The new phase of self care 

In Finland, they call the first years of parenthood “ruuhkavuodet” which roughly translates into “rush years”. Having one or more young children at the same time and trying to manage house and work and KG and all that can definitely amount to something called “rush”. It’s a fast moving traffic jam. That’s paradoxical, I know.

In the midst of trying to manage it all and enjoy all those enchanting firsts of your children, what usually happens is that parents, especially mothers, forget themselves. I’ve had many young mothers tell me that motherhood brought with it an exponentially growing amount of love to that little human, but it also made them feel like they stopped existing as individual humans anymore. It’s all about the baby now.

I can definitely relate to that sense of “disappearance”. All you do and think and talk about is your child. It’s definitely normal and maybe even a biological necessity so that we can ensure our offspring’s good health and happiness.

The thing is that parents forgetting all about themselves can result in problems with mental health, continuous tiredness and loss of motivation and patience. If we keep telling ourselves that “when they grow up I’ll go to that gym”, “when things get easier I’ll think of my own physical health, “just a few more years and I’ll invest in my relationship”.

During the two years of me being a parent, I have convinced myself of these things continuously. But when is the “easier” time? Will it ever come?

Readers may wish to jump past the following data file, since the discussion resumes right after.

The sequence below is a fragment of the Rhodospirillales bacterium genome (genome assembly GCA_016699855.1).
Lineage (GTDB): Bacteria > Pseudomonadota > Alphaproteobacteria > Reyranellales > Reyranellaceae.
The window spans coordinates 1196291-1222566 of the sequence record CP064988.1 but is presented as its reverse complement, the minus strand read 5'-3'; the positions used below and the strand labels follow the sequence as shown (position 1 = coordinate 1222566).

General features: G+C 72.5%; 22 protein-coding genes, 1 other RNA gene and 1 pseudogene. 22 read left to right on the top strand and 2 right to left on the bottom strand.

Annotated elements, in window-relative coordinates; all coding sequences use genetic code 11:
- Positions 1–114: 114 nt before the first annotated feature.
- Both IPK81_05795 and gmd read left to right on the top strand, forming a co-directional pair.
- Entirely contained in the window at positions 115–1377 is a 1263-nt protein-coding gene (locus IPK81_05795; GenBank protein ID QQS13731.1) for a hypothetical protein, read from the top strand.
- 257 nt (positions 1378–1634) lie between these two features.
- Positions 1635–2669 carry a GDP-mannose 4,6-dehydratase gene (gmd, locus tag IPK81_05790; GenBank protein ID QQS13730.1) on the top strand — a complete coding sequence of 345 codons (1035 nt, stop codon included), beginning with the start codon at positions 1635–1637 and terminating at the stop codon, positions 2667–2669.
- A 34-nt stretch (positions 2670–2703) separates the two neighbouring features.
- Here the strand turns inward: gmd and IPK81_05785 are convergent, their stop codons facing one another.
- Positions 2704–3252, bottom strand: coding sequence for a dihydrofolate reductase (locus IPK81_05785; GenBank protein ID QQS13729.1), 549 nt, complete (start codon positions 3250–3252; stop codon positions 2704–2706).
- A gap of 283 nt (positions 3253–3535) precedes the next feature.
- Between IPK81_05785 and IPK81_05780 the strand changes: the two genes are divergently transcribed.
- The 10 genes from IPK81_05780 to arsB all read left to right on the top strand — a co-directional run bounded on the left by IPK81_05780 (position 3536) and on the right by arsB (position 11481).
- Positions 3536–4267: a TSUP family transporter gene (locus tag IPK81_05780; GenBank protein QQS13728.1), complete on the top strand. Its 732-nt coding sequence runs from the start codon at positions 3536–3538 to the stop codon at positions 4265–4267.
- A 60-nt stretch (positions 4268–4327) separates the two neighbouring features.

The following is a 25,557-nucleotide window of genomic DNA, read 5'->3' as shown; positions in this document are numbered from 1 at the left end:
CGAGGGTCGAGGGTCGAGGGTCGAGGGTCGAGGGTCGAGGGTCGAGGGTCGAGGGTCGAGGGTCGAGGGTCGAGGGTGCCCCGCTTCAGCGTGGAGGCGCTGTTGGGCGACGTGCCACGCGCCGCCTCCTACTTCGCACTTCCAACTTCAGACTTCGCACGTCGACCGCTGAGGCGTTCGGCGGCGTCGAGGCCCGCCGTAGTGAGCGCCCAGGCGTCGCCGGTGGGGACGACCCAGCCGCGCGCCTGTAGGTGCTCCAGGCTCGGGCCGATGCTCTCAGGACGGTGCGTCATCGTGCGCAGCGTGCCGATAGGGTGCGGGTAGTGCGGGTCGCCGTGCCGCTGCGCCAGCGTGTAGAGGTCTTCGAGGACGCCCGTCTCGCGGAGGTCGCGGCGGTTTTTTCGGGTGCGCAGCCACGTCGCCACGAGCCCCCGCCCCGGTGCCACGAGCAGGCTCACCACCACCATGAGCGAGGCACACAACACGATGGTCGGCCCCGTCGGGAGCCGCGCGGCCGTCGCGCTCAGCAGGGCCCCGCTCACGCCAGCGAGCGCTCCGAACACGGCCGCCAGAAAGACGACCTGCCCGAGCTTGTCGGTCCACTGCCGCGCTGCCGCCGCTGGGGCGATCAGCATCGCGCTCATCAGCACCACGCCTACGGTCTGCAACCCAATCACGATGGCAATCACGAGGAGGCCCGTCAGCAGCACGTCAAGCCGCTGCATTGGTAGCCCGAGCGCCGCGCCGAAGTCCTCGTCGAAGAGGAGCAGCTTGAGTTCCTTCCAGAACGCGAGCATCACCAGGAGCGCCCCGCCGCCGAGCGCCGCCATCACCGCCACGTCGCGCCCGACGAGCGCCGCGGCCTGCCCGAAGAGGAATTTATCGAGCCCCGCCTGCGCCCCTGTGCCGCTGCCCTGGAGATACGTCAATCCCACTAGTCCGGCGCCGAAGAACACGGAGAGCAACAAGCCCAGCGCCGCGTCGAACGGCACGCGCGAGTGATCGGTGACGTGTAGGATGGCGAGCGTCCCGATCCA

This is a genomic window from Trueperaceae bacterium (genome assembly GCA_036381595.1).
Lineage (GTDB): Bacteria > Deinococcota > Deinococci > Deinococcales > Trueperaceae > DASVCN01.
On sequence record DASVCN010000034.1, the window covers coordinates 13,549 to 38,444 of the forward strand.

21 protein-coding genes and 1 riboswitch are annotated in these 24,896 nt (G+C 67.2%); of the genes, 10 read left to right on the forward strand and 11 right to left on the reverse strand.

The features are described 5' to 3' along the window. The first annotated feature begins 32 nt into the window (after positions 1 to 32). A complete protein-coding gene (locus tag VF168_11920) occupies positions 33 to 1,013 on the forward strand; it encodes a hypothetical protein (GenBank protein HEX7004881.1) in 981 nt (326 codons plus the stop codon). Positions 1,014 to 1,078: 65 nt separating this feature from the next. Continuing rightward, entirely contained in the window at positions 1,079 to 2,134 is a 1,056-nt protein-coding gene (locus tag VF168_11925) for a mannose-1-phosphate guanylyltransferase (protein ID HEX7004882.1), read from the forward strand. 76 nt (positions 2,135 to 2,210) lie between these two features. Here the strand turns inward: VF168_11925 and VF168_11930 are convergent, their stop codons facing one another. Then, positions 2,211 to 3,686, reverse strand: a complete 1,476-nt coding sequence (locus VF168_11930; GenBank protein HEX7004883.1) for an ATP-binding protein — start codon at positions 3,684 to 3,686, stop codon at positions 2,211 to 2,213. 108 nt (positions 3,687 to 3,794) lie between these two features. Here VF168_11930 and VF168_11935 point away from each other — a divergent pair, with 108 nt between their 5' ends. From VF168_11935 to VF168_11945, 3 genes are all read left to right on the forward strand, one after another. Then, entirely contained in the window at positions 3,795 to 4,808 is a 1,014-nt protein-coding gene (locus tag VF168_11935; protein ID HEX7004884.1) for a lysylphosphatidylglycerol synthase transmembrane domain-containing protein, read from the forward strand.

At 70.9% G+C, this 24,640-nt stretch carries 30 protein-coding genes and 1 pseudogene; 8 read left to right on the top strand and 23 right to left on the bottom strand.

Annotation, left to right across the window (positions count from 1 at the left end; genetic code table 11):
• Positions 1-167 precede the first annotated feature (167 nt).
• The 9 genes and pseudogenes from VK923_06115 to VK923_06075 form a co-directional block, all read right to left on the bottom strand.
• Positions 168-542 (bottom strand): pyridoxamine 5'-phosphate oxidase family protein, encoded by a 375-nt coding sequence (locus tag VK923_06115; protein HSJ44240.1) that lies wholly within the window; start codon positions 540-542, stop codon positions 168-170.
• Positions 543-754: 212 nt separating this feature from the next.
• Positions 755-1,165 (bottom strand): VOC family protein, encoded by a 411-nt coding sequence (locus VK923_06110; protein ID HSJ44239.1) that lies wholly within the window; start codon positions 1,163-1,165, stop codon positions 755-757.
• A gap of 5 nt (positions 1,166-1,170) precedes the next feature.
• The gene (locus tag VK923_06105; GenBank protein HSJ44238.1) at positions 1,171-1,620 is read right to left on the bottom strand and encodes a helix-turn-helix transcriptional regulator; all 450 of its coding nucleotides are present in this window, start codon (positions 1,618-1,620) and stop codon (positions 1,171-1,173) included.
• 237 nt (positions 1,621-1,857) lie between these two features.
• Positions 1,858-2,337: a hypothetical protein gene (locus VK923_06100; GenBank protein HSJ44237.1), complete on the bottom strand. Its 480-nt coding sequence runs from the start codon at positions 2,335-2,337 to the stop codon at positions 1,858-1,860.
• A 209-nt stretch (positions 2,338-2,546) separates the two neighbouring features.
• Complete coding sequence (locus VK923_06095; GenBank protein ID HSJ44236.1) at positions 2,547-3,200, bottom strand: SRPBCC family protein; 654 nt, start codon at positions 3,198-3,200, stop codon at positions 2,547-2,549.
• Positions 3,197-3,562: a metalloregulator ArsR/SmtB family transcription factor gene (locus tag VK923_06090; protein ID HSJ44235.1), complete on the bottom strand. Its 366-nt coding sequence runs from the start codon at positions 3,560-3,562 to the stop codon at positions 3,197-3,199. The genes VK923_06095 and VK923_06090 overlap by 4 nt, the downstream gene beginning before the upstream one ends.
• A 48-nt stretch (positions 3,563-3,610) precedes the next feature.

Forgive me for my seeming negativity, but no, it won’t.

Let me explain myself here.

If we adopt the thinking process of “when X happens, then I’ll do Y”, we’re probably never going to take a step towards what we want. This type of thinking stems quite strongly from our hidden belief that we don’t actually deserve to have time for ourselves or take care of ourselves just as we take care of our children. And it’s so wrong.

You can’t give someone an empty cup to drink from. You need to fill that cup for yourself first.

Whatever we feel is important to us, whether it is a silent moment reading, blogging, a nap, gym, spa, coffee session with friends, a shopping spree, a job that fulfills us, we have to fit those things in our lives.

Taking care of yourself will most likely result in an increased self-esteem, motivation and more energy.

Just as we put so much energy in figuring out how to keep our children happy and satisfied, we should make even a tiny bit of an effort to fit some self-care in there.

For me, self-care is quite straightforward.

  • Finding time to actually change my clothes in the morning into something nice other than the first thing I see.
  • A silent 15 minutes during the day either spent in meditation or recital of Quran.
  • Occasional gym visit.
  • Blogging/writing to my diary.
  • Reading a good book with a cup of Nescafe. In silence.

So from here on the new phase of self care shall begin. (I’ll let you know if there was any kind of success…)

Because you parent there. You matter. I matter.

Take care,



Image not my own (source)

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